A tax reform measure that competes with the MMA proposal would cause confusion.

The Taxation Committee is back to work on so-called “tax reform.” This has the majority of communities in the state wondering what is on the horizon for them.

I have a fear that what is believed to be in the municipalities’ best interest is not. But, in fact, is only being considered because of big business.

We have heard the phrase “Maine, the Way Life Should Be” for some time now. In fact, if this regionalization package is implemented, Maine will never be the way it was.

We Mainers pride ourselves on our individuality and this carries over to our municipalities as well. We share a lot of services while retaining our identity. We don’t want to sacrifice our home rule, our town meetings and our right to have someone locally accessible just to perhaps save a very small amount of money.

It has not been proven to us yet that regionalization will mean a reduction in costs.

We work together on solid waste, ambulance services and mutual aid with fire and police, but still maintain our own identities. For many of us in smaller towns it is a way of life to turn to our neighbors and collaborate on projects and purchases. Many towns will not sacrifice this to take a chance on the future savings.

Elimination of the personal property tax on machinery and equipment is going to be devastating. I was told by the governor’s office that we would be made whole. The figures they put forth show us as whole. However, here on the local level where we deal with reality instead of proposals, we look forward to a shrinking tax base with a promise of 50 percent reimbursement that will shrink.

Eventually, as this machinery and equipment is replaced or taken off the tax rolls due to age and depreciation, the taxes will be gone and not replaced when new equipment is installed. All we have to do is look at the state’s record on reimbursement to communities to know that it is probable that the reimbursement will shrink or that we will have a continual fight to get it. After all, in one of the proposals the state would determine the value of the property that we are getting reimbursed for.

It is odd that when they worked on this tax reform package that no municipal officials were included in the mix to present our side of the picture.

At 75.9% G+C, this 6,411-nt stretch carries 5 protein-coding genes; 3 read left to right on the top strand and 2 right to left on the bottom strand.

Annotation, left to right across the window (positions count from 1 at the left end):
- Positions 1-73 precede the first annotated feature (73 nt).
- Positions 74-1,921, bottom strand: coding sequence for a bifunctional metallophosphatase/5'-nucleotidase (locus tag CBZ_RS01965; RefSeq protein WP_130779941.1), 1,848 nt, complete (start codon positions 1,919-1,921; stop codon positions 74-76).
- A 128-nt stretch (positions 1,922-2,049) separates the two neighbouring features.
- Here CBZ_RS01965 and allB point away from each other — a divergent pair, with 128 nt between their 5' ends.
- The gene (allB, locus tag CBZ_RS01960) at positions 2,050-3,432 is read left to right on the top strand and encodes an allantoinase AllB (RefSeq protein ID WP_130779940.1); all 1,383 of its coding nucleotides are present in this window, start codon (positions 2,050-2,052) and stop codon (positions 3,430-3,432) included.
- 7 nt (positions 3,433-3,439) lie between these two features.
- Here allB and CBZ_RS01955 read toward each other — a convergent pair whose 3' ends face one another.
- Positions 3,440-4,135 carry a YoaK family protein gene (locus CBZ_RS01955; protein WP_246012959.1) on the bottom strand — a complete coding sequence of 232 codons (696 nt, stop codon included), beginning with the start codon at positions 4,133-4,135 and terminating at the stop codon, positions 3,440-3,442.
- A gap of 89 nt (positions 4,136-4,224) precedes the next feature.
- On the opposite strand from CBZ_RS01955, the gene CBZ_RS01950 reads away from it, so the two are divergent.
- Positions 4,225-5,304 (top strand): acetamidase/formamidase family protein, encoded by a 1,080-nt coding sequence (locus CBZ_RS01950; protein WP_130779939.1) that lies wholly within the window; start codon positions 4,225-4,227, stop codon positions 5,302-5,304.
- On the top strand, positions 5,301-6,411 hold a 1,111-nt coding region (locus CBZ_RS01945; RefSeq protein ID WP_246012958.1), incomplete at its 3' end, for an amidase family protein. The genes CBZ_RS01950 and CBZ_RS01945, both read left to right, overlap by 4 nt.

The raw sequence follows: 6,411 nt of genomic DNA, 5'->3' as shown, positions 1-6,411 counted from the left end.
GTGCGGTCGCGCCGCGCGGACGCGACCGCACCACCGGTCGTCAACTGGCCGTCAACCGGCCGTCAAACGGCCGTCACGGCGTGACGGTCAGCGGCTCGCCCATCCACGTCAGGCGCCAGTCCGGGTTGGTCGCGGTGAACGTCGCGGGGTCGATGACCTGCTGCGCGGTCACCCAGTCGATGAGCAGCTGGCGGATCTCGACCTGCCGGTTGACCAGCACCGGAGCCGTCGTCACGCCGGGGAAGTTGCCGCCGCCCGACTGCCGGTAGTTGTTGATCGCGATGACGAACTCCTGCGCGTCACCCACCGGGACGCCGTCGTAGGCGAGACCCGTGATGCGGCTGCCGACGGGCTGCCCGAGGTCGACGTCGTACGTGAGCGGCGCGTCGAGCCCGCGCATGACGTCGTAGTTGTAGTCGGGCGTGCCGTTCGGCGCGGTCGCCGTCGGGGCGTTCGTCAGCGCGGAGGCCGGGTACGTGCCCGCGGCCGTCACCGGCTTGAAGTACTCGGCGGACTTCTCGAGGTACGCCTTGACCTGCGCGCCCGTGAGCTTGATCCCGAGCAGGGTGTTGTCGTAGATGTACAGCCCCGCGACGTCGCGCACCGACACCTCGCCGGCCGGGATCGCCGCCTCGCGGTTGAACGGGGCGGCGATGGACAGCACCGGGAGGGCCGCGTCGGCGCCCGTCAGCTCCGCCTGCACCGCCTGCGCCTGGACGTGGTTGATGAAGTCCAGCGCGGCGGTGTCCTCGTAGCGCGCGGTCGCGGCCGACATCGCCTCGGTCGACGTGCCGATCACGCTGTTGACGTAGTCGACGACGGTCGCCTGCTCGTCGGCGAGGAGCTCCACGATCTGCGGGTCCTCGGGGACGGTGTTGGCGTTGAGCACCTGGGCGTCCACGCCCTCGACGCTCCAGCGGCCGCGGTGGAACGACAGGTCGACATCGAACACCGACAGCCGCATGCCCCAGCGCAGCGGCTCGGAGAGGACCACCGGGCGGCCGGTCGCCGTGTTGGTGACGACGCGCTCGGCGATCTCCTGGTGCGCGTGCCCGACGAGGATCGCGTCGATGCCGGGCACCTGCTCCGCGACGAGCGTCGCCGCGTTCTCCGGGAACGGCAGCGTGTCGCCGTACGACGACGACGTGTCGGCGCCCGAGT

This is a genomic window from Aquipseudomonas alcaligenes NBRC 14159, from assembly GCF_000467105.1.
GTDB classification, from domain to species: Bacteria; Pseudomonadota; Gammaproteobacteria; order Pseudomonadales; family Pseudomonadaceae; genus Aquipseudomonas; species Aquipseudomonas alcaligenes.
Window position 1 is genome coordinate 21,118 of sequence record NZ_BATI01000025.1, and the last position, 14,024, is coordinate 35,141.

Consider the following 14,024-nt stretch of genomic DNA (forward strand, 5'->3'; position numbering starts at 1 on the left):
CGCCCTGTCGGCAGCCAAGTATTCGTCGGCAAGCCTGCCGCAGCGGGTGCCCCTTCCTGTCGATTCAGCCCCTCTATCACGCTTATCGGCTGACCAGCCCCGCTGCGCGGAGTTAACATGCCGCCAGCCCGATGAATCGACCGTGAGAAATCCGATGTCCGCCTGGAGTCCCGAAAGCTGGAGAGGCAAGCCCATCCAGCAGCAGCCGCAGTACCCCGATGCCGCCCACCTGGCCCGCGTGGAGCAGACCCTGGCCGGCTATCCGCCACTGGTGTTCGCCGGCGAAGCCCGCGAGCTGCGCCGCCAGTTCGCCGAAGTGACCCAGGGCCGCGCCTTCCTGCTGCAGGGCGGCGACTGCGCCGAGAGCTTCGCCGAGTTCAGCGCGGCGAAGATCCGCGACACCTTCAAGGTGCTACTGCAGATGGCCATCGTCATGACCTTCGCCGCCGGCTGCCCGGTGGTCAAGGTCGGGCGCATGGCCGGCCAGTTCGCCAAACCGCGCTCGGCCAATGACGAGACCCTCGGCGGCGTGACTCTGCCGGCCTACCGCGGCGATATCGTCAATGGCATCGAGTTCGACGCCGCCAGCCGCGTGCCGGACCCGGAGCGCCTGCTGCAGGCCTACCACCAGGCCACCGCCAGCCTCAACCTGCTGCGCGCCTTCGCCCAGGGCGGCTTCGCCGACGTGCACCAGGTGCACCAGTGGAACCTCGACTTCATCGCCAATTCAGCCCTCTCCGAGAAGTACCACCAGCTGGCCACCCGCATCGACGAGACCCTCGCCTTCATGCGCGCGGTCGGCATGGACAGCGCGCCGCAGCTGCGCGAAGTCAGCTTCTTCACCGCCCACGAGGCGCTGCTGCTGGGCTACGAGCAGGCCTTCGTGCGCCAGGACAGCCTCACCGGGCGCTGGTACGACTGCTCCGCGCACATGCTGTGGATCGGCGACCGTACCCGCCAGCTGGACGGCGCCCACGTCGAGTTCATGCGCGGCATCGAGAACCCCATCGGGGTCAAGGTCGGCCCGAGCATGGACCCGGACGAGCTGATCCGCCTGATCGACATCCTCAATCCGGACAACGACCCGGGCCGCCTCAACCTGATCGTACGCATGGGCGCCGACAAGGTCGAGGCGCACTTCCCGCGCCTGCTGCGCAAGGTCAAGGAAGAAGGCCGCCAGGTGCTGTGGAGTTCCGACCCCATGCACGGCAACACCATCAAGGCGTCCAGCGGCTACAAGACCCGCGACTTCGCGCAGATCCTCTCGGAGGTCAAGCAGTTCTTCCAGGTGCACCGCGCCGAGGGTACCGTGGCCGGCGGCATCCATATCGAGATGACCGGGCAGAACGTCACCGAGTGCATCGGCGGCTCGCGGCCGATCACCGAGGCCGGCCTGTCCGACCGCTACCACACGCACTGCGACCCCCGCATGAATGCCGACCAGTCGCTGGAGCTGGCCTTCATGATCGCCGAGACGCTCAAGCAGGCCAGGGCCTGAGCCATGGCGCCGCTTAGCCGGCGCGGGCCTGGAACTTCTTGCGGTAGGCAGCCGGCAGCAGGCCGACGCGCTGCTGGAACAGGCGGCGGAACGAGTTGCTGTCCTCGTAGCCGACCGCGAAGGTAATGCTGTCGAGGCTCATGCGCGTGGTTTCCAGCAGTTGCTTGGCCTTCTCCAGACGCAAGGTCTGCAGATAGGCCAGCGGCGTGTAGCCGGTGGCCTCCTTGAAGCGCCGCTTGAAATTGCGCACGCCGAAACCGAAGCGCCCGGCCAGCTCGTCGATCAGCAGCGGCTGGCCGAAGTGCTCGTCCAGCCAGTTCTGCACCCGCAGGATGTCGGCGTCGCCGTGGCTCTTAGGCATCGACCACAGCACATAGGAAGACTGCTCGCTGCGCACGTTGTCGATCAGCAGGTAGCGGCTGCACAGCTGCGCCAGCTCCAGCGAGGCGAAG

The overriding question has to be, in a time of revenue shortfalls all over the state, does it make sense to eliminate another source of revenue that is supposed to be reimbursed from state funds?

I don’t doubt that businesses need assistance. We want big business to stay and flourish. They are our good neighbors, but I don’t want the tax shifted so that homeowners and small businesses cannot afford to continue to exist in Jay and surrounding areas.

The shift of county tax to the small communities and the shift of school subsidies will devastate the small communities as much as the elimination of the personal property to the industrial communities.

Oftentimes when proposals such as this one have time to be digested and looked at after a period of study, things become clear. We could have more opportunity to create balance and equity for all.

When I corresponded with the representative from my hometown of Wilton I was told that he went there to work on tax relief, which is admirable and I support that. But tax relief for who?

Certainly not for the people who are looking at a decrease in their exemptions. Not for the small Mom and Pop businesses, and not for the towns that will have to pass on this shift to the taxpayers as well as deal with less revenue from the state.

This present tax reform proposal is a lose-lose situation.

I would urge the Legislature to look at the mandate the voters demonstrated by turning in over 100,000 signatures in favor of the Maine Municipal Association proposal. It is almost insulting to all of us who support that proposal that the governor and Legislature will not work to find a way to fund the schools as promised in the past (another unkept promise).

A competing measure will cause confusion. Lawmakers must listen to the people and slow down and work with us to find the answers for the good of the state of Maine.

Ruth Marden is town manager of Jay.

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